The Winter Olympics Closing Ceremony was over two weeks ago now, and the world’s attention has moved on to other topics. Still, we here at the Thomson Reuters Point Carbon Research team were inspired by the Winter Games in Sochi and are missing the daily action so we asked, what would an Olympics of carbon markets look like? So, in the spirit of international sport, er, climate action, we humbly offer you the 2014 Carbon Market Olympics.
Athletes may compete for speed, but markets usually compete for size. But, talking about the size of a carbon market is a bit tricky; it’s closer to judging figure skating than speed skating. You can measure a market in a few ways: How many emissions does it cover? How much allowance trading is there? What are all those allowances worth? They’re all valid comparisons so let’s go through them one-by-one. Think of each measurement as a different event in our Carbon Market Olympics. There are more competitors in this Olympics that you might think, but here we’re just going to go through the highlights reel. You’ll see frequent appearances by the EU ETS, Europe’s carbon market which has been in operation since 2005, California, which started its market last year, RGGI, a carbon market in 9 Northeast and Mid-Atlantic states since 2009, Guangdong, a Chinese province that just launched its carbon market in December, and the “Chinese pilots”, which refers to 7 separate trial markets, including Guangdong, that have begun in the last few months as a pilot system before a future national carbon market in China.
By John A. Sten, Esq., Jason C. Moreau, Esq., and Bridget K. O’Connell, Esq., McDermott Will & Emery
06 Mar 2014Westlaw Journals Commentary
John A. Sten, Jason C. Moreau and Bridget K. O’Connell of McDermott Will & Emery discuss the unexpected impacts for investors and the financial community should the U.S. Supreme Court decide to abrogate the “fraud on the market” presumption.
In a recent commentary published in the Westlaw Journal Computer & Internet, Sideman & Bancroft intellectual property partner Kelly P. McCarthy and Samantha Von Hoene, a law clerk at the firm, discuss potentially sweet deals that can come about when two companies partner up for a co-branding strategy.
21 Feb 2014Melissa Sachs
Their commentary, “Co-branding: A sweet business strategy,” kicks off with the 2013 announcement that a version of Google’s Android operating system would be called “KitKat,” a named licensed from Nestle, the candy bar’s creator. We speak to Kelly P. McCarthy about this unexpected pairing and how companies can sniff out other successful co-branding deals. (more…)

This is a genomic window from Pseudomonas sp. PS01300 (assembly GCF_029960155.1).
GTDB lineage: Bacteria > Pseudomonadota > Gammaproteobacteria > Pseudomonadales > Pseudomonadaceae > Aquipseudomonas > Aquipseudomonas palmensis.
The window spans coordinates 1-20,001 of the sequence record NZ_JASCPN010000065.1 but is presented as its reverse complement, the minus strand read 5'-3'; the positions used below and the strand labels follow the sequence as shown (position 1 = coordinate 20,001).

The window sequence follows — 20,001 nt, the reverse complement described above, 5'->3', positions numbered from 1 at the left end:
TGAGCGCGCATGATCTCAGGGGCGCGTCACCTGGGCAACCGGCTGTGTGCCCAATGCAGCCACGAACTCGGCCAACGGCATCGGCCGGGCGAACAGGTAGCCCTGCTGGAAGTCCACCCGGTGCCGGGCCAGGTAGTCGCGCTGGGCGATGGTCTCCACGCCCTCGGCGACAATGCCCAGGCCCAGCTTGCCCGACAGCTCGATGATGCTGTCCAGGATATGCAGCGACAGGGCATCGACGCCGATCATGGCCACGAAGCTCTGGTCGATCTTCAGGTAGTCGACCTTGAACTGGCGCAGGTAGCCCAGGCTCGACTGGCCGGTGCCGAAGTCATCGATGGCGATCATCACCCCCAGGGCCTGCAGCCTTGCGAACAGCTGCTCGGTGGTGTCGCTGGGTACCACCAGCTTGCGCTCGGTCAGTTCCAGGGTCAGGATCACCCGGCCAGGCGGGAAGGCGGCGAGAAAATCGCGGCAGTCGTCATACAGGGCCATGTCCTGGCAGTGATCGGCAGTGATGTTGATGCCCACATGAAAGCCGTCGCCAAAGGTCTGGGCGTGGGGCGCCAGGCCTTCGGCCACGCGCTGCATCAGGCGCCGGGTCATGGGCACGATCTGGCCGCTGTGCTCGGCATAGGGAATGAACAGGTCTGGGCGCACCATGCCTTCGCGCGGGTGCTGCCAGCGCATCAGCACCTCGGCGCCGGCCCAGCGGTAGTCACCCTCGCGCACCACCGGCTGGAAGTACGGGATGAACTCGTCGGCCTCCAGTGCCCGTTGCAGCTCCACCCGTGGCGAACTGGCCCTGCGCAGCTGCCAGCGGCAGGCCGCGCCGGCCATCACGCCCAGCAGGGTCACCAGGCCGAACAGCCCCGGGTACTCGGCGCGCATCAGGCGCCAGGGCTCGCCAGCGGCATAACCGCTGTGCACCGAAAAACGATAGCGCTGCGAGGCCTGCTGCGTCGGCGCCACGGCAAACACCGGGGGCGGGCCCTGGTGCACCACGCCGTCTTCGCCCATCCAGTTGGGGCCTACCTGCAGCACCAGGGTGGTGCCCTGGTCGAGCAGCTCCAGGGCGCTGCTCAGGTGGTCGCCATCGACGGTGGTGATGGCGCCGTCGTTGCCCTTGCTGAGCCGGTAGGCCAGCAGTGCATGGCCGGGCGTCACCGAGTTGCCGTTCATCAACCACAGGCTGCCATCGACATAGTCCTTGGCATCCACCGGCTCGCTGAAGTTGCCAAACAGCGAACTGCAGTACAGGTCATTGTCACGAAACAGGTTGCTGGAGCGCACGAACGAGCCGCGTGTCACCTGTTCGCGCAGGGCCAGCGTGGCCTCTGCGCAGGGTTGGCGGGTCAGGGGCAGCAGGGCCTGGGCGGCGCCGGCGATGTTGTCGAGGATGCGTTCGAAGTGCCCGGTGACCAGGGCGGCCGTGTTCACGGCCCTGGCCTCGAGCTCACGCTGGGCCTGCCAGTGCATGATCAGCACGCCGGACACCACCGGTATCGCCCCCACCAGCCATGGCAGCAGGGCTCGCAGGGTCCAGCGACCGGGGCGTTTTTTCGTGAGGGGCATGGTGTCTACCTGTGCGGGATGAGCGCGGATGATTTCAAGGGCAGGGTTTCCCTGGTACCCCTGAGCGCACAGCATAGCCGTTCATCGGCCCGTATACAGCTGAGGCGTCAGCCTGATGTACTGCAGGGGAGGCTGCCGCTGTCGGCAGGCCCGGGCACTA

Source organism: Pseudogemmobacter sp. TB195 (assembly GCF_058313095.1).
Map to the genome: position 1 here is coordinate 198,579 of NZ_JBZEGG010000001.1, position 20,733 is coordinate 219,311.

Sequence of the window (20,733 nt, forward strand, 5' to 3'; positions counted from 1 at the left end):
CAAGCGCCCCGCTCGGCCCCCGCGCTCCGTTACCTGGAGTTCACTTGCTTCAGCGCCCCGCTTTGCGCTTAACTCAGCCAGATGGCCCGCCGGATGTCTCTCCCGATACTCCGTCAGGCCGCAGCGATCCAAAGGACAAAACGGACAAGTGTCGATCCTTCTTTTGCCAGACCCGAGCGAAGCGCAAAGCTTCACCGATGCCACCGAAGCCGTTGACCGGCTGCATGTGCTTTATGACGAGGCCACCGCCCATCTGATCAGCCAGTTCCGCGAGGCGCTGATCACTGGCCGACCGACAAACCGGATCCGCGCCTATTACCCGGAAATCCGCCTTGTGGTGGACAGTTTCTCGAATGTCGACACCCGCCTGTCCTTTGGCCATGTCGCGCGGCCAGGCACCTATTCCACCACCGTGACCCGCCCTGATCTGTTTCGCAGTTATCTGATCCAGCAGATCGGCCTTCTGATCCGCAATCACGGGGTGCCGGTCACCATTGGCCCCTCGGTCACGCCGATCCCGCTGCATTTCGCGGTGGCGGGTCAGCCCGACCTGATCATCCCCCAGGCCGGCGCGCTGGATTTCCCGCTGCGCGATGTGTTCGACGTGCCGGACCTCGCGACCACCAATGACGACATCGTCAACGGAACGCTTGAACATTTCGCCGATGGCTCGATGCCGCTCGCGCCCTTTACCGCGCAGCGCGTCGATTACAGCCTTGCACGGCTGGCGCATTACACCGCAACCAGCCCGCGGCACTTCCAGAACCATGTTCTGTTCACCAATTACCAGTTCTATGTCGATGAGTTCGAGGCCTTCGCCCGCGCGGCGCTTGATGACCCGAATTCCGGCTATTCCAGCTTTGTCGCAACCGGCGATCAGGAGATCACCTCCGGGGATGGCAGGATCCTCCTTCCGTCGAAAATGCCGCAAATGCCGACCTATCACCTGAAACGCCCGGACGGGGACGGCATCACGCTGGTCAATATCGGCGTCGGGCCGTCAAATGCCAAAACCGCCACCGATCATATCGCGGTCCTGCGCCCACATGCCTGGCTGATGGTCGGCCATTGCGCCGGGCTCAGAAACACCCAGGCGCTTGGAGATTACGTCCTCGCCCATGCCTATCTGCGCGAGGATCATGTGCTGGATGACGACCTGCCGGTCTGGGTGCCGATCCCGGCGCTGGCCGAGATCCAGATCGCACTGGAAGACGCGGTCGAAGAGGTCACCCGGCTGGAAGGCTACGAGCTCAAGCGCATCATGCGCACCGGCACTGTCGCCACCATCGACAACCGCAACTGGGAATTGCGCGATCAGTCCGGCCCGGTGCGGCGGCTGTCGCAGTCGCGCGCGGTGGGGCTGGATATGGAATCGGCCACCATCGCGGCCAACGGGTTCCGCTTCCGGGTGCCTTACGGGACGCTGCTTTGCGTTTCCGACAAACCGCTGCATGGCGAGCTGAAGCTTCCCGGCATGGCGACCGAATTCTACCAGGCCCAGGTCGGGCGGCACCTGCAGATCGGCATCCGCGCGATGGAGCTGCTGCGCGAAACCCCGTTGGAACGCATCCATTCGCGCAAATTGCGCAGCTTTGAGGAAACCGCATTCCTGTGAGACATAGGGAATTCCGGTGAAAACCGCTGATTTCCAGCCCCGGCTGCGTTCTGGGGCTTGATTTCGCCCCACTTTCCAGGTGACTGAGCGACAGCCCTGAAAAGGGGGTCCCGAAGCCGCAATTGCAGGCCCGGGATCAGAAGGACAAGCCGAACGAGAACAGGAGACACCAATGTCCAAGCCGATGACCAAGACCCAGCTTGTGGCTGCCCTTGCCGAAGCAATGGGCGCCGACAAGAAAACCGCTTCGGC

Jeffrey Goldfarb and Breakingviews columnists discuss Facebook’s $19 bln acquisition of WhatsApp and the magical logic that needs to be used to explain the deal. Use this Breakingviews calculator to see what Facebook needs to do to make the deal stack up.
His commentary discusses insurance coverage issues related to oil and gas extraction through hydraulic fracturing (fracking), whether pollution exclusions apply and what type of discharges might be covered.
Even as their sons and daughters are wired into the world of Google and Apple, capital markets professionals are still operating in a world strait jacketed by closed architecture platforms, writes Ranjit Tinaikar of Thomson Reuters.
21 Jan 2014Thomson Reuters
It is now quite commonplace to say that the world of capital markets has entered a new normal post crisis. And one wouldn’t be far from reality when one makes such a statement. The two speed world of fast growing nascent markets in BRICs and slow growing matured markets of the developed countries is here to stay. Regulators are fundamentally compressing traditional margins enjoyed by banks, asset managers and insurers through stricter capital adequacy norms. Investors are shifting their focus to new asset classes (passive, alternate) and new distribution channels (RIAs) in a manner that is unprecedented.
However, when I asked the question: “Have we changed the way we use information and information technology in the new normal?” to a table of senior executives the answer was not convincing. In fact the answer was pretty much the same as I met senior executives across Asia, Europe, Middle East, USA, and Canada.
The fact is that much of the core technology used by capital markets professionals in making their trading or investment decisions were developed in 70s and 80s. The “desktop” is still the center of the capital markets professional solution even as the rest of the world is going mobile. For the most part, senior investment and trading professionals still operate systems that are based on mnemonic based codes that are hard wired into their brains through many years of use — even as their sons and daughters are wired into the world of Google and Apple. While revolutions have been triggered and lives saved through innovations in open collaboration and connectivity, the world of capital markets is still operating in a world strait jacketed by closed architecture platforms and solutions. (more…)